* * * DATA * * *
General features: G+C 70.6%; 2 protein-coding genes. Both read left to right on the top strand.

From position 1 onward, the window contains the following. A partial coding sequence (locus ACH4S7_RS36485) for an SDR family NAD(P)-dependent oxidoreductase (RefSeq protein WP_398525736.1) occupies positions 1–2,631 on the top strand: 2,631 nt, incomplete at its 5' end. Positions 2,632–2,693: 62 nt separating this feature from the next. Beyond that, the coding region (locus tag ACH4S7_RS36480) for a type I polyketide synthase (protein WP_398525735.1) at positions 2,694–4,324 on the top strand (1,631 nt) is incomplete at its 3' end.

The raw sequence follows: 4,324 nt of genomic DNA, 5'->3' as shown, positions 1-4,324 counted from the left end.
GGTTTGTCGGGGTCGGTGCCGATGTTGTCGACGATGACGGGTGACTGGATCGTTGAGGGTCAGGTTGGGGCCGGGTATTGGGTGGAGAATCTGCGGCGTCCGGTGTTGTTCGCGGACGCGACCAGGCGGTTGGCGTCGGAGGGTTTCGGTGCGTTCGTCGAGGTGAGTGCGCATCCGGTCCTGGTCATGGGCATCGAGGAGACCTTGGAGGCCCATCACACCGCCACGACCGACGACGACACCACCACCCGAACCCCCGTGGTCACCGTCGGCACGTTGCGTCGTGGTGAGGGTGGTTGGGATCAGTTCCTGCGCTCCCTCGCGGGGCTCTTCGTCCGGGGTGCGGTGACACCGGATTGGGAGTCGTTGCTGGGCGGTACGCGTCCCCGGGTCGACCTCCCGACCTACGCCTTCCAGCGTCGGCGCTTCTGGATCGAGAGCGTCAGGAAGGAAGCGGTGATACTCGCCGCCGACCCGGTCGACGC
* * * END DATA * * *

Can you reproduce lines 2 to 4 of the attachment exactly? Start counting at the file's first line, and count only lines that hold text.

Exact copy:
From position 1 onward, the window contains the following. A partial coding sequence (locus ACH4S7_RS36485) for an SDR family NAD(P)-dependent oxidoreductase (RefSeq protein WP_398525736.1) occupies positions 1–2,631 on the top strand: 2,631 nt, incomplete at its 5' end. Positions 2,632–2,693: 62 nt separating this feature from the next. Beyond that, the coding region (locus tag ACH4S7_RS36480) for a type I polyketide synthase (protein WP_398525735.1) at positions 2,694–4,324 on the top strand (1,631 nt) is incomplete at its 3' end.

The raw sequence follows: 4,324 nt of genomic DNA, 5'->3' as shown, positions 1-4,324 counted from the left end.
GGTTTGTCGGGGTCGGTGCCGATGTTGTCGACGATGACGGGTGACTGGATCGTTGAGGGTCAGGTTGGGGCCGGGTATTGGGTGGAGAATCTGCGGCGTCCGGTGTTGTTCGCGGACGCGACCAGGCGGTTGGCGTCGGAGGGTTTCGGTGCGTTCGTCGAGGTGAGTGCGCATCCGGTCCTGGTCATGGGCATCGAGGAGACCTTGGAGGCCCATCACACCGCCACGACCGACGACGACACCACCACCCGAACCCCCGTGGTCACCGTCGGCACGTTGCGTCGTGGTGAGGGTGGTTGGGATCAGTTCCTGCGCTCCCTCGCGGGGCTCTTCGTCCGGGGTGCGGTGACACCGGATTGGGAGTCGTTGCTGGGCGGTACGCGTCCCCGGGTCGACCTCCCGACCTACGCCTTCCAGCGTCGGCGCTTCTGGATCGAGAGCGTCAGGAAGGAAGCGGTGATACTCGCCGCCGACCCGGTCGACGC